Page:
Some things are difficult enough in English...

Sometimes I'm a little intimidated when people come to the door and deliver stuff, or I don't always understand initially what they need me to do, kind of like we're speaking two different languages. Well today, that was exactly what it was like.

We have been waiting for the check for the rent so we can in turn pay our landlady. Tom keeps checking up on it and they finally told him they mailed it yesterday so it should arrive today. The mail came this morning and there was no check! So when Tom left for work he asked me to keep my eye out for it. Around eleven our doorbell rang and thinking it must be someone delivering the check I scramble to unlock the door and run downstairs. When I get down there a young man shows me what I am sure is a very official badge and starts to ask me questions in Czech. I tell him I don't understand and that I don't speak Czech. He looks crestfallen. Still thinking he is here to give me the check I wait for him to just hand it to me. Instead he says "Voda" and shows me a little form. I slowly realize he is a serviceman here to check something in the apartment having to do with water. So, after I knock on Ludmilla's door and she doesn't answer (she is the landlady, and she conveniently speaks Czech) this young man and I start to play charades. I feel that I should mention he is somewhat intimidating in appearance as he has multiple piercings and appears to have recently been in a bar fight since he has a black eye and a huge bandage on the side of his face. However, he was almost adorable when he developed a little pout and pointed at me and said in Czech "you don't speak Czech and I don't speak English." He then put his hands on his hips and a puzzled expression on his face and looked up to the heavens for inspiration. Suddenly he grabs a piece of paper that has many official looking diagrams on it and lets me know he needs to check the water and he has to go inside. In the hall he then points down, to say he needs to go to the basement. I point to the landlady's apartment and say she is not there and I do not know where the basement is. He pouts. Then again he flourishes that same piece of paper and starts underlining parts of it and writes down a date and then a number and makes a gesture with his hand saying I should call it. He then leaves and I tuck the important paper in Ludmilla's door, hoping I have not done something horribly, horribly wrong.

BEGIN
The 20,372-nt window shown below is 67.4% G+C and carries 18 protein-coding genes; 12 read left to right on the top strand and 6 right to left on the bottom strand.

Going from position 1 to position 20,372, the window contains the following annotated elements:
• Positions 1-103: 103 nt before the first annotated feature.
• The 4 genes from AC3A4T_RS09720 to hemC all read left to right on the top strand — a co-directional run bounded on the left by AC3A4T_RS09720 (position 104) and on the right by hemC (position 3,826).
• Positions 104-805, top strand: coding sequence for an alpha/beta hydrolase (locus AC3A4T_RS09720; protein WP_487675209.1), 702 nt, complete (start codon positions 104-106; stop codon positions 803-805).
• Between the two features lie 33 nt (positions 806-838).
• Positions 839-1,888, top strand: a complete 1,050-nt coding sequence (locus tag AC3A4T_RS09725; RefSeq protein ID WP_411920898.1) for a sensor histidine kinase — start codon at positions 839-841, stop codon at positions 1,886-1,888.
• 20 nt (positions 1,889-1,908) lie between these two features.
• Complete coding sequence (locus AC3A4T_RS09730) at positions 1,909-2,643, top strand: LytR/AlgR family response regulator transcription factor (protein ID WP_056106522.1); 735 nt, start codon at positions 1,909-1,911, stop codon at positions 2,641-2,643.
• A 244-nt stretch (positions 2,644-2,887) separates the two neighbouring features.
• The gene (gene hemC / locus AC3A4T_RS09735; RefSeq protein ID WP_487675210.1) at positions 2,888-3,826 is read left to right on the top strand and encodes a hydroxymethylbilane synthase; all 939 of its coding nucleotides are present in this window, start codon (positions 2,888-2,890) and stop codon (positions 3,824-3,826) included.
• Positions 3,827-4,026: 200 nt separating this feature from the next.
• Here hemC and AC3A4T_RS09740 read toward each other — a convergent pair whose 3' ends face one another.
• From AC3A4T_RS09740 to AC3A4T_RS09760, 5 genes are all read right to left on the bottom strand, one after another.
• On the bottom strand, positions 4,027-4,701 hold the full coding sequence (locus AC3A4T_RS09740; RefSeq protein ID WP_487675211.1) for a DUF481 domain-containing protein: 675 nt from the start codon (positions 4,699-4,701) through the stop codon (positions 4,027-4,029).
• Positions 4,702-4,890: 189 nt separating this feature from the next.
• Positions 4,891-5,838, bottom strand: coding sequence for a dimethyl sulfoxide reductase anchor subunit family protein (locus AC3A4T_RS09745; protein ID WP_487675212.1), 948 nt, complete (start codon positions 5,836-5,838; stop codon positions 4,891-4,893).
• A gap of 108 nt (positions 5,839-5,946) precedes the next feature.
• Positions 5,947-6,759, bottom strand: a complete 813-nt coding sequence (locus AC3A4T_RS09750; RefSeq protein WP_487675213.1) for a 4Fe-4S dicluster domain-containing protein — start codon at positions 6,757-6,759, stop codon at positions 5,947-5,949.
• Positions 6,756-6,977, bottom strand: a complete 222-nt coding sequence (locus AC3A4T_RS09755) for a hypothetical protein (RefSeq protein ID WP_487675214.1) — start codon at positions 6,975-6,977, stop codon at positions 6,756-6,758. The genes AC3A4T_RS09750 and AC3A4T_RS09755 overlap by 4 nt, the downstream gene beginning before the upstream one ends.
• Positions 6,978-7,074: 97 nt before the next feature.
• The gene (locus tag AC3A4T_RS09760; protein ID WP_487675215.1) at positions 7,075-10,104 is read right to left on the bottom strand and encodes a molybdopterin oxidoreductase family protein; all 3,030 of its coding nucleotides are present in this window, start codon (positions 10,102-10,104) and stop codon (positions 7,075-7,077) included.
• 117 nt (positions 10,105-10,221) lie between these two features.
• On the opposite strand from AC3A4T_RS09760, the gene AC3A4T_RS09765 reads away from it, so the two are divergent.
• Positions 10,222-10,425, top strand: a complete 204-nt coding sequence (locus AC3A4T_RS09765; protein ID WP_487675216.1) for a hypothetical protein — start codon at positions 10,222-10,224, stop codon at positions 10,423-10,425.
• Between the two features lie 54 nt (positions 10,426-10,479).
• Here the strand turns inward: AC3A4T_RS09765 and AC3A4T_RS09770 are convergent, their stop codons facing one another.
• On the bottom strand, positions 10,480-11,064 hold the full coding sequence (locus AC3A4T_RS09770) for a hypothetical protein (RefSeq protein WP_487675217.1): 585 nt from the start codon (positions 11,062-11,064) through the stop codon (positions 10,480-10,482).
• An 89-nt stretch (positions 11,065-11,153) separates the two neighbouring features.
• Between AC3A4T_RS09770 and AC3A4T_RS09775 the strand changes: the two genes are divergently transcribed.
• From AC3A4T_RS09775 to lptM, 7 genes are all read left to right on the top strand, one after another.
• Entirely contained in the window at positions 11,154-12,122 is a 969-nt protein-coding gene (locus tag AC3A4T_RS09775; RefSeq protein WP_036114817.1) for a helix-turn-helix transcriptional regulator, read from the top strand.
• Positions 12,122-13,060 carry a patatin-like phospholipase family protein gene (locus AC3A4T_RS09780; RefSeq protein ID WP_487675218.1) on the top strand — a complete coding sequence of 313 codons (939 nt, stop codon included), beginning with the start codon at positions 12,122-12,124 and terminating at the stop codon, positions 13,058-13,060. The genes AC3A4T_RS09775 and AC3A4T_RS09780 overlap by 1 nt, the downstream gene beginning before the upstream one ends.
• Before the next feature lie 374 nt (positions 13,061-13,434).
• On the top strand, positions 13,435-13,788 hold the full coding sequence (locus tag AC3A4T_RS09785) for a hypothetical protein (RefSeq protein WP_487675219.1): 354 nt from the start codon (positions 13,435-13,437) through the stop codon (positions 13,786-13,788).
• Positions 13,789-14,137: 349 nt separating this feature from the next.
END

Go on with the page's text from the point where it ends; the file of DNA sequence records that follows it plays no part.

This fun language challenge was actually my second for the day. I'm going to Bratislava in Slovakia tomorrow for a little day trip (I love how a trip to another country can be a day trip here!) and I needed to look up the times of the trains. I was going to go into the train station later to buy the actual ticket but the tellers there don't often speak English so it's helpful to have the date and time and destination written down for the train you want. However, looking up Czech train information when it is all in Czech added an extra challenge. Luckily for me I found a great translating site to help. Still though it was a bit of a painful process to look up each word and since one Czech word often has multiple meanings, to figure out what they meant together in a sentence. In the end though I did get my train tickets, and I also figured out what the gentleman this morning wanted and I found that two things that I sometimes find challenging in English, I was able to navigate in a foreign country... it just took charades, a dictionary, and a little more time!

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